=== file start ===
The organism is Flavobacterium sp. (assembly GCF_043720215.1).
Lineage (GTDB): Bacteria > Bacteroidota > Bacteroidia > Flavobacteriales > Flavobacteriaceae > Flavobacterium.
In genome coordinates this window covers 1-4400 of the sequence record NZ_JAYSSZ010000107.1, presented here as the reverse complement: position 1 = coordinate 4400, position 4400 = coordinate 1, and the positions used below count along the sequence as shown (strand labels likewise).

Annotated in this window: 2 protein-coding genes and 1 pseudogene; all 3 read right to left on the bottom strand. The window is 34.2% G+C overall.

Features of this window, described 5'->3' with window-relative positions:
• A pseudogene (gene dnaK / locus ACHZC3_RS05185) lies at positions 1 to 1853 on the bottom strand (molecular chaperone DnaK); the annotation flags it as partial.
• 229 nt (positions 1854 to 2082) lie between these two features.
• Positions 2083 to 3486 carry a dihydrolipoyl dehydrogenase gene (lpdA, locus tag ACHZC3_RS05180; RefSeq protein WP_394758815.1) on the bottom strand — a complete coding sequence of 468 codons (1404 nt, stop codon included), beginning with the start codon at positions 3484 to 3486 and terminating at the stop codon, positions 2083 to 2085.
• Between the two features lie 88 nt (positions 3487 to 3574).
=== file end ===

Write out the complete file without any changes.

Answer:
The organism is Flavobacterium sp. (assembly GCF_043720215.1).
Lineage (GTDB): Bacteria > Bacteroidota > Bacteroidia > Flavobacteriales > Flavobacteriaceae > Flavobacterium.
In genome coordinates this window covers 1-4400 of the sequence record NZ_JAYSSZ010000107.1, presented here as the reverse complement: position 1 = coordinate 4400, position 4400 = coordinate 1, and the positions used below count along the sequence as shown (strand labels likewise).

Annotated in this window: 2 protein-coding genes and 1 pseudogene; all 3 read right to left on the bottom strand. The window is 34.2% G+C overall.

Features of this window, described 5'->3' with window-relative positions:
• A pseudogene (gene dnaK / locus ACHZC3_RS05185) lies at positions 1 to 1853 on the bottom strand (molecular chaperone DnaK); the annotation flags it as partial.
• 229 nt (positions 1854 to 2082) lie between these two features.
• Positions 2083 to 3486 carry a dihydrolipoyl dehydrogenase gene (lpdA, locus tag ACHZC3_RS05180; RefSeq protein WP_394758815.1) on the bottom strand — a complete coding sequence of 468 codons (1404 nt, stop codon included), beginning with the start codon at positions 3484 to 3486 and terminating at the stop codon, positions 2083 to 2085.
• Between the two features lie 88 nt (positions 3487 to 3574).